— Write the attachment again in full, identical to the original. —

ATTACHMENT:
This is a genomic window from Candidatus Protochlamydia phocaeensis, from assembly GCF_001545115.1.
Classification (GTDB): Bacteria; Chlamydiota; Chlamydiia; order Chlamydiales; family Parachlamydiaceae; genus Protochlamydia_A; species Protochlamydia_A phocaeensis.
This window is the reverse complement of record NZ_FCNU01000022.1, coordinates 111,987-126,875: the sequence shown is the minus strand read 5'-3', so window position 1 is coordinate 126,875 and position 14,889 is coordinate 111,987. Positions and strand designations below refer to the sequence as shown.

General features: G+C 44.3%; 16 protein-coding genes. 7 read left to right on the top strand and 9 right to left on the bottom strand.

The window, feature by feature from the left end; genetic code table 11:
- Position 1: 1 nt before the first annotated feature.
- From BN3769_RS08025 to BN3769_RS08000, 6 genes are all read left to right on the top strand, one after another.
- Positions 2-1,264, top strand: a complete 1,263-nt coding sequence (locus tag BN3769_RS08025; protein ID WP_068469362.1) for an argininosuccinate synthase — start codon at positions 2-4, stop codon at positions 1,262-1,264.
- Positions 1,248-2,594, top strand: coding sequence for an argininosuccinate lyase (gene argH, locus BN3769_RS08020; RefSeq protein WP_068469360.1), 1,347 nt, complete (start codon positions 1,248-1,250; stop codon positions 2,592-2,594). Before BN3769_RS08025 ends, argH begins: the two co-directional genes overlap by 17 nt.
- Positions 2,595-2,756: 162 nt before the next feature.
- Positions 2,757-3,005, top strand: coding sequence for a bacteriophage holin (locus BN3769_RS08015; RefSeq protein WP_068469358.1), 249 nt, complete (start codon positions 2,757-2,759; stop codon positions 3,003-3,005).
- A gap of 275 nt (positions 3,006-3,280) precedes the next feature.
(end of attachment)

This is a genomic window from Candidatus Protochlamydia phocaeensis, from assembly GCF_001545115.1.
Classification (GTDB): Bacteria; Chlamydiota; Chlamydiia; order Chlamydiales; family Parachlamydiaceae; genus Protochlamydia_A; species Protochlamydia_A phocaeensis.
This window is the reverse complement of record NZ_FCNU01000022.1, coordinates 111,987-126,875: the sequence shown is the minus strand read 5'-3', so window position 1 is coordinate 126,875 and position 14,889 is coordinate 111,987. Positions and strand designations below refer to the sequence as shown.

General features: G+C 44.3%; 16 protein-coding genes. 7 read left to right on the top strand and 9 right to left on the bottom strand.

The window, feature by feature from the left end; genetic code table 11:
- Position 1: 1 nt before the first annotated feature.
- From BN3769_RS08025 to BN3769_RS08000, 6 genes are all read left to right on the top strand, one after another.
- Positions 2-1,264, top strand: a complete 1,263-nt coding sequence (locus tag BN3769_RS08025; protein ID WP_068469362.1) for an argininosuccinate synthase — start codon at positions 2-4, stop codon at positions 1,262-1,264.
- Positions 1,248-2,594, top strand: coding sequence for an argininosuccinate lyase (gene argH, locus BN3769_RS08020; RefSeq protein WP_068469360.1), 1,347 nt, complete (start codon positions 1,248-1,250; stop codon positions 2,592-2,594). Before BN3769_RS08025 ends, argH begins: the two co-directional genes overlap by 17 nt.
- Positions 2,595-2,756: 162 nt before the next feature.
- Positions 2,757-3,005, top strand: coding sequence for a bacteriophage holin (locus BN3769_RS08015; RefSeq protein WP_068469358.1), 249 nt, complete (start codon positions 2,757-2,759; stop codon positions 3,003-3,005).
- A gap of 275 nt (positions 3,006-3,280) precedes the next feature.